I love the story of the reckless love of a father in the Bible, and his fierce determination to chase down Jesus for his beloved child. I LOVE this story, because it reveals the reckless intervention of love… not only what our Heavenly Father was willing to do, but what a human father was willing to do - all for the love of his child.
Jesus went back across to the other side of the lake. There at the lakeside a large crowd gathered around him. Jairus, an official of the local synagogue, arrived, and when he saw Jesus, he threw himself down at his feet and begged him earnestly, “My little daughter is very sick. Please come and place your hands on her, so that she will get well and live!” (Mark 5:21-23)
I imagine this man Jairus. His precious child was dying. (According to Matthew’s gospel, she had already died.) He obviously knew about Jesus’ healing power and love, and he must have heard he was nearby.
His reckless love led him to desperately reckless measures.
To use Cory’s words, Jairus was “utterly unconcerned with the consequences of his actions with regards to his own safety, comfort, and well-being.” He left his house and took off - to chase down Jesus. He had no assurance he would find him, or what would happen if he did. That didn’t matter. He ran to find Jesus, and he didn’t stop until he found Him. And when he did, he threw himself at Jesus’ feet, begging Him to heal his daughter.
His reckless love for his child compelled him to chase down the reckless love of God.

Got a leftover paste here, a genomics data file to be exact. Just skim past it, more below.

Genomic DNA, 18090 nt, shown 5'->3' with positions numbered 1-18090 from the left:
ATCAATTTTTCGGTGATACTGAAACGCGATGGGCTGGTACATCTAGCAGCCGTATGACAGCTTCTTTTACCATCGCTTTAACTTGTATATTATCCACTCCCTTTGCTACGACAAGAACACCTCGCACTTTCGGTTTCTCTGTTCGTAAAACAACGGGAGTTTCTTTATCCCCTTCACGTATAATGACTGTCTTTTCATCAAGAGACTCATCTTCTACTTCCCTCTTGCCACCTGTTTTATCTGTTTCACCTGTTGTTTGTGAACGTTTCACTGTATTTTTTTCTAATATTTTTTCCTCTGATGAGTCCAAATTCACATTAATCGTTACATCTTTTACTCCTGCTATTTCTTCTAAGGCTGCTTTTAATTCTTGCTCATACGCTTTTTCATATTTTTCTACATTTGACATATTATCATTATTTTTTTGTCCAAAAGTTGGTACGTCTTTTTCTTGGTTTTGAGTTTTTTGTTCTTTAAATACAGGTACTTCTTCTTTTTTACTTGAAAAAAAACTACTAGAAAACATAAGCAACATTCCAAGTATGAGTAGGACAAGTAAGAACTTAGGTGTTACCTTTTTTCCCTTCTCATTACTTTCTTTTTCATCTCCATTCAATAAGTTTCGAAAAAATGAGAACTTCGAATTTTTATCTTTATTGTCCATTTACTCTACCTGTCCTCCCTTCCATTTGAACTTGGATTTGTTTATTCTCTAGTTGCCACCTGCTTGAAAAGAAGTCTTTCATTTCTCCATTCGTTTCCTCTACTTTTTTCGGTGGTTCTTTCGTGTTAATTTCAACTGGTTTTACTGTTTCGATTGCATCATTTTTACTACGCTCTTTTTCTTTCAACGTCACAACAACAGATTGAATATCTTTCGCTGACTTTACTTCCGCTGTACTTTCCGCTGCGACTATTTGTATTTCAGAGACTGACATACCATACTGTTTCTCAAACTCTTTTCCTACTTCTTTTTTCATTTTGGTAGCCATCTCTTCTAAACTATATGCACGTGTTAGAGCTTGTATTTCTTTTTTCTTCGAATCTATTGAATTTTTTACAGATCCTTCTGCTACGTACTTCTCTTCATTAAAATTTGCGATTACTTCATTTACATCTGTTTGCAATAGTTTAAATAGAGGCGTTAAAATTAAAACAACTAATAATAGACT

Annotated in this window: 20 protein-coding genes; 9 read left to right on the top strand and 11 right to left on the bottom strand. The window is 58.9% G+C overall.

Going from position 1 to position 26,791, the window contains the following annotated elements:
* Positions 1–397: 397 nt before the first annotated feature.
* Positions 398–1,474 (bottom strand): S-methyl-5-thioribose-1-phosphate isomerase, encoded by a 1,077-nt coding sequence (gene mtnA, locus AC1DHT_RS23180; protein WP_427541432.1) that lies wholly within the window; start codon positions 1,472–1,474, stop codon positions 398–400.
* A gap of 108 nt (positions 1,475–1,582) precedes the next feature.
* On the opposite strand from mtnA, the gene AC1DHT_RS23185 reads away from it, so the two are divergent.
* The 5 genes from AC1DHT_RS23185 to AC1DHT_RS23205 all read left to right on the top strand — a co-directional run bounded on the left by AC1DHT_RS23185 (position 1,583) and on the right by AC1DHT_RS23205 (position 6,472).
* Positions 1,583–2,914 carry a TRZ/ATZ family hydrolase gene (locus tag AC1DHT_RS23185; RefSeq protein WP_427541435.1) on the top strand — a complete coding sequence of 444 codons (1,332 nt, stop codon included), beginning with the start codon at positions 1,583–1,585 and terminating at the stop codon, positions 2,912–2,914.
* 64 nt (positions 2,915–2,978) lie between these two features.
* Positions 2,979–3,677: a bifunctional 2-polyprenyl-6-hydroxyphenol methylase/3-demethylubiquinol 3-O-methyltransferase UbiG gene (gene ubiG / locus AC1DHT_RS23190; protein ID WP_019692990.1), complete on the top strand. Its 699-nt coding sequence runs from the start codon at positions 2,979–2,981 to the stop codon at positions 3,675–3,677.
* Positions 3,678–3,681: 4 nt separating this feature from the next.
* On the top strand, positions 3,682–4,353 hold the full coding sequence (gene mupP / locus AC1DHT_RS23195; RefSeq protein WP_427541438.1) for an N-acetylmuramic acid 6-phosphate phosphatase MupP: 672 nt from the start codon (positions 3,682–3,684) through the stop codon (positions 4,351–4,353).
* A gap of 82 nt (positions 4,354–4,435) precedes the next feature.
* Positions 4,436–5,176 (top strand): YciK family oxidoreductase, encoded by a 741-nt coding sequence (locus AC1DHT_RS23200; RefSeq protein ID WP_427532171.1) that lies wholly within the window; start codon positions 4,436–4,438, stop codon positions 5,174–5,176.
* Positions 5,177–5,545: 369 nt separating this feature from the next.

Jesus went with Jairus, but on the way to his home, “some messengers came from Jairus' house and told him, ‘Your daughter has died. Why bother the Teacher any longer?’ Jesus paid no attention to what they said, but told him, ‘Don’t be afraid, only believe.’"(Mk. 5:35-36)
You can imagine these messengers probably told Jairus the same thing before he even left, “Why bother the Teacher?” Jairus didn’t pay any attention to them, and neither did Jesus. Instead Jesus spoke right into the heart of this terrified father, “Don’t be afraid, only believe.”
Fear feeds caution and doubt. Faith feeds bold and reckless love, willing to risk it all for the one we love.
No one will ever chase down Jesus for your child like you will. No one. And your prayer is a reckless intervention that has the power to unleash the torrents of God’s love, His power and healing!
Jairus’ daughter was sick; she was dying in a bed, and she couldn’t get herself to Jesus on her own. But her father could. That little girl couldn’t advocate for herself. But her father could. And he sure did.
Our children may not be dying physically; they may not be sick or confined to a bed. But they all need His healing love, and often there’s something preventing them from getting to Him. Maybe it’s because they’re too young to call on Him themselves; or maybe they can’t see what they need, or maybe they don’t even want what He has to give.
But we see it. And just like Jairus, we can throw ourselves at Jesus’ feet, and beg Him to come and place His hands on them, that they might get well and live!
As a mom, I’ll gladly be wrecked for this reckless love; willing to chase down Jesus no matter the cost - no matter what I’ll gain or lose by putting myself out there. I’ll keep fighting, on the off-chance that the one Jesus is already fighting for, might look back at Him and offer themselves in return.
In a heartfelt message to his listeners, Cory says about his song, “I hope it brings you into an encounter with the wildness of His love.”
Sisters, I do too.